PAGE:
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Rebranding: building on to our identity, not re-establishing it

November 23, 2009

Derek McIver, Public Relations

In “Principles of corporate rebranding,” (European Journal of Marketing, Vol. 42, No. 5/6, 2008, pp. 537-552), authors Bill Merrilees and Dale Miller of Griffith University in Gold Coast, Australia, continually refer to the need for a revised brand to “meet core brand values yet [become] relevant to contemporary needs.” Rebranding, then, isn’t a total transformation. If it were, the process would start with a clean slate. For so many years, Paige and George, all of us, and all of our predecessors have worked hard to build a company our clients and partners can trust. And by all accounts, they do. So to ignore that idea would be suicidal. For us, something that has been consistent throughout Ictus’ growth and the establishment of that brand is the orange pyramid logo – no doubt a symbol that our stakeholders recognize and trust. Therefore, we cannot throw it out altogether; we need to build on that idea, which is why Naomi (and everyone) is keeping its essence in the front of her mind when redesigning it. But, while the new logo needs to relate that idea, it needs to become, as the authors say, more relevant to contemporary needs.

As a marketing and PR consultancy, we are constantly responding to the events going on around us. Whether we’re exploring stories’ various angles, or deciding between blasting information to journalists’ emails or through posting it on YouTube, and even settling on which font is most appropriate for a client’s webpage, we are looking at everything in three dimensions. Our current logo, however, is flat. Apart from a discreet gradient, it has little movement. Certainly, our clients’ contemporary needs would, in a way, be ignored if we continued to use it. More importantly, potential new clients might not be sold on the breadth and quality of our services based on our current logo alone. So, in Naomi’s new designs, that “3-D” idea is being expressed. If we look at the world in multi-dimensional terms, why shouldn’t our logo reflect that?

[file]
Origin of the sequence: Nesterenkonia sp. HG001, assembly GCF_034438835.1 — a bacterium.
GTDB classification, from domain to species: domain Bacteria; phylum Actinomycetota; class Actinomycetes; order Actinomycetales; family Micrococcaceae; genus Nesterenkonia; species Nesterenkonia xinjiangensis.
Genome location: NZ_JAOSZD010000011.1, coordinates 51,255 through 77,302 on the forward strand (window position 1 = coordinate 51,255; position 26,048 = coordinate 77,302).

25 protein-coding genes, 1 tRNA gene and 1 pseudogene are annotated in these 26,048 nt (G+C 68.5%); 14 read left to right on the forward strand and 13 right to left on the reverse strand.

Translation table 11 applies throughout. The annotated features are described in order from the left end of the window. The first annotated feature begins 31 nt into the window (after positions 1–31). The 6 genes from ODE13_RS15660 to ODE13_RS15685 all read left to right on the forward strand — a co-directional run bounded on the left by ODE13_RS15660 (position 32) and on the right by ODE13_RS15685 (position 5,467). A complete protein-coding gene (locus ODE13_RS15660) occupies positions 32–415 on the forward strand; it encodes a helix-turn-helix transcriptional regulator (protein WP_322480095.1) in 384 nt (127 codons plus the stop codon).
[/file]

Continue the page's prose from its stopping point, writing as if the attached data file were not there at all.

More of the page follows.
Another bit that hasn’t gotten a lot of play on this blog (and, regretfully, in the office discussions either) is the question of our tagline. Right now, there’s even a question about what our tagline actually is: both “Publicizing Authors, Speakers, and Business Executives” and “On the Air, On the Web, and On the Street” appear on most of our promotional materials, but there isn’t a strong consensus on which to call our official tagline. That, in itself, is a problem, but what’s more significant is that neither of those lines adequately express the full range of services we offer, nor the mood of our highly creative company.

The first identifies three types of people we serve, but what about the others? For example, athletes are becoming a core part of our clientele, but why aren’t they addressed? And the second line, “On the Air, On the Web, and On the Street” is OK, but doesn’t it really emphasize only the PR work we do? It ignores some of our most fundamental functions like all of the important content development stuff we do. One of the taglines I’ve proposed is “You know it, we show it.” That, to me, will appeal to any expert (which, broadly defined, is what every single one of our clients is) who wants their message to be heard.

So, I’m convinced that Merrilees and Miller would be satisfied with our work so far. Corporate rebranding, defined by them, is “the disjunction or change between an initially formulated corporate brand and a new formulation.” Our process has expressed that because we’re building on ideas that have always been a part of this company. We are just re-formulating the brand that was already developed through the years of hard work that came before now.

 

Image credit: “Mad About Shanghai” blog

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